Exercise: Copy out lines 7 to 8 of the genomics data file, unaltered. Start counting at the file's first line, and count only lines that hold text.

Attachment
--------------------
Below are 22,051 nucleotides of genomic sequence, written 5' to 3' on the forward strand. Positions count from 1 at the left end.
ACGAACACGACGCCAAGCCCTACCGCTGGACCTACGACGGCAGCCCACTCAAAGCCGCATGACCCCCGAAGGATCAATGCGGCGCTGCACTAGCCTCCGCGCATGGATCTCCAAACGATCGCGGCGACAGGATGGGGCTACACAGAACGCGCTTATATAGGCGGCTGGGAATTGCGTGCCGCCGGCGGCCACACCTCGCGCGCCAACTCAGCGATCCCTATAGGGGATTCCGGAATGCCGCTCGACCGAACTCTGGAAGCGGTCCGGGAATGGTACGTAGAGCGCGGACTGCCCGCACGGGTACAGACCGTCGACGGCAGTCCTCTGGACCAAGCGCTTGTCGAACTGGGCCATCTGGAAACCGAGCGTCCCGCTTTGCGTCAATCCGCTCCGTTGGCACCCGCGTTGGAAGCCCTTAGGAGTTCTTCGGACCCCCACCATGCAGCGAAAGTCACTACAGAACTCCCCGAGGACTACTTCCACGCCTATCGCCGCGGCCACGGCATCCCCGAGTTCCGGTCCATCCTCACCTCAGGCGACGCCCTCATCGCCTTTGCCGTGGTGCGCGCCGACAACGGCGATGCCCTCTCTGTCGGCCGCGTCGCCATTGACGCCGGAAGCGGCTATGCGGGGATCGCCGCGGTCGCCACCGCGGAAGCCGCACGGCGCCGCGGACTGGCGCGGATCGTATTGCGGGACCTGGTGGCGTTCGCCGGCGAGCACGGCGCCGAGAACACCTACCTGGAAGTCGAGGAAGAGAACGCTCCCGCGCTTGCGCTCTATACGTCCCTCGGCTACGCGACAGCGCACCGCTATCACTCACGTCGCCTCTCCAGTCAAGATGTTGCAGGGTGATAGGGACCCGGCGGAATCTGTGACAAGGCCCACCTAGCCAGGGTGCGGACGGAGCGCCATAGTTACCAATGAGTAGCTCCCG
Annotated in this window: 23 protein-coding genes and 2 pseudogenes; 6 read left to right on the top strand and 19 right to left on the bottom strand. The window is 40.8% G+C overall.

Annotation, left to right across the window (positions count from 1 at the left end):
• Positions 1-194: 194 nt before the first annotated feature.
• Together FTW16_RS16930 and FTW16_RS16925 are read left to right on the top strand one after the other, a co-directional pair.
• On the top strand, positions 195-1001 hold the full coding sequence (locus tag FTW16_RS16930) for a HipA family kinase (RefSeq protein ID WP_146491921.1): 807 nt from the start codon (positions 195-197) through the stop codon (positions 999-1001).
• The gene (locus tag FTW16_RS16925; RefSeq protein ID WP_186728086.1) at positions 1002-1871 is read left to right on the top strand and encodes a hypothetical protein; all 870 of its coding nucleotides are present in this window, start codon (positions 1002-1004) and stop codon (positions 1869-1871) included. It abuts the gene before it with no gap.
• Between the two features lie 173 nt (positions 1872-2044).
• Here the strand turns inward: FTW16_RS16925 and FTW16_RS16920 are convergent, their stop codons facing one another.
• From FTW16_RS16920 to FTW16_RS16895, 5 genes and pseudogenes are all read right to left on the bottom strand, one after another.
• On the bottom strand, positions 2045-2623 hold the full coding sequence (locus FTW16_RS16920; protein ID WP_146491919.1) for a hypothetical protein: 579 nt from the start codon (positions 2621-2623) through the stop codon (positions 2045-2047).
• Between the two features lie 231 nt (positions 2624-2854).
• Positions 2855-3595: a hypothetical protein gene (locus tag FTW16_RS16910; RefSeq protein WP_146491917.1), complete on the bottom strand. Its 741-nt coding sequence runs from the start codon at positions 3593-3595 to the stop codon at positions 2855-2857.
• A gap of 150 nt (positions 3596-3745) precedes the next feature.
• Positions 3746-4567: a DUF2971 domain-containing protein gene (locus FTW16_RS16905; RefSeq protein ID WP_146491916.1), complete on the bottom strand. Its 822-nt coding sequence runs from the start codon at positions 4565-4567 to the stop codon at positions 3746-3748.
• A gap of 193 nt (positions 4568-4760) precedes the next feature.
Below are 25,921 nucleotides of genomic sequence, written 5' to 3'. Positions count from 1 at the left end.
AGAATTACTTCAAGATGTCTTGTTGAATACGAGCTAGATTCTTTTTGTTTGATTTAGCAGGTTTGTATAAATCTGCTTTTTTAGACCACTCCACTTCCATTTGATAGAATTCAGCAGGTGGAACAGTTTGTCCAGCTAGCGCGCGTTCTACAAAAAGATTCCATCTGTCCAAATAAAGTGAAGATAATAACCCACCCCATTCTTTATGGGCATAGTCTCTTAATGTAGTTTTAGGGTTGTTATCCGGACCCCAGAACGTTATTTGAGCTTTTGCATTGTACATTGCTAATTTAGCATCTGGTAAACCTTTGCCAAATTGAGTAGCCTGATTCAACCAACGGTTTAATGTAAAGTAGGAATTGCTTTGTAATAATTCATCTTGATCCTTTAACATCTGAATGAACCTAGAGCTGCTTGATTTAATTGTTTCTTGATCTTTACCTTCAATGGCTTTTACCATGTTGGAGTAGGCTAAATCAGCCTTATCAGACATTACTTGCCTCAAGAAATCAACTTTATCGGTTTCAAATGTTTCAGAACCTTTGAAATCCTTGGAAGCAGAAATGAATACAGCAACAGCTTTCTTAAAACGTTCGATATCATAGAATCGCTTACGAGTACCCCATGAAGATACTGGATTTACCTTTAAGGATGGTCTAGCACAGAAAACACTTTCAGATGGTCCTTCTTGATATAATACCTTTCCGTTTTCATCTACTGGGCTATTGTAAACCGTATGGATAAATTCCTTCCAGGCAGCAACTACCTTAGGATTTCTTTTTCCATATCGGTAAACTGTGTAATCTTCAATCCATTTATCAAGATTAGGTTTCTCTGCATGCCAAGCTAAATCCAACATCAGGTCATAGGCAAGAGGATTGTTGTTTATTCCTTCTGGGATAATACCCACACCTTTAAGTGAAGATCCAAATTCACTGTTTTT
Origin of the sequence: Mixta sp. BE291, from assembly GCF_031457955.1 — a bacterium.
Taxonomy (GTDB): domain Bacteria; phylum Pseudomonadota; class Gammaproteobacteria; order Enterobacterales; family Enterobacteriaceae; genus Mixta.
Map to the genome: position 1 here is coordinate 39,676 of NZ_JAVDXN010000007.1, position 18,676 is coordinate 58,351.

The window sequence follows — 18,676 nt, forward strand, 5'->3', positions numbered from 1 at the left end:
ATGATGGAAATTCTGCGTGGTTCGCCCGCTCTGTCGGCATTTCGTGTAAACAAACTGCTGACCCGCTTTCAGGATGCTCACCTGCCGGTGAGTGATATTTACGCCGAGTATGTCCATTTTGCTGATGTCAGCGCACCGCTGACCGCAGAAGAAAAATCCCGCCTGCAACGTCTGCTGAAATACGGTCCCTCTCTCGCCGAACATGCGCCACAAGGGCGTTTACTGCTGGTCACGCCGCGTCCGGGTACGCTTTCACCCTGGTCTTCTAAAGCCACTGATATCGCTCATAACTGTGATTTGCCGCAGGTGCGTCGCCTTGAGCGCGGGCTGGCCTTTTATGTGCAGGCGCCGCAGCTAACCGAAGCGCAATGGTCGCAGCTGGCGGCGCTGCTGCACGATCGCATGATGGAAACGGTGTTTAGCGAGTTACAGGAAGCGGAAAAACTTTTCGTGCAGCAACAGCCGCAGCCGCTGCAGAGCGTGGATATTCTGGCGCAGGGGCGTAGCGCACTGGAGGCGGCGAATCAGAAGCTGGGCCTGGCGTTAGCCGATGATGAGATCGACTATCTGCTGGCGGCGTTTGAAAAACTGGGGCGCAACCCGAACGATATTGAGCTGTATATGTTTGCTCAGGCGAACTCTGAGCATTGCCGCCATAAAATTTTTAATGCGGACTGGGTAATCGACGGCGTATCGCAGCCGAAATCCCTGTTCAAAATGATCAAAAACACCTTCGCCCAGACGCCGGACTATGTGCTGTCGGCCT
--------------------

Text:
• On the top strand, positions 195-1001 hold the full coding sequence (locus tag FTW16_RS16930) for a HipA family kinase (RefSeq protein ID WP_146491921.1): 807 nt from the start codon (positions 195-197) through the stop codon (positions 999-1001).
• The gene (locus tag FTW16_RS16925; RefSeq protein ID WP_186728086.1) at positions 1002-1871 is read left to right on the top strand and encodes a hypothetical protein; all 870 of its coding nucleotides are present in this window, start codon (positions 1002-1004) and stop codon (positions 1869-1871) included. It abuts the gene before it with no gap.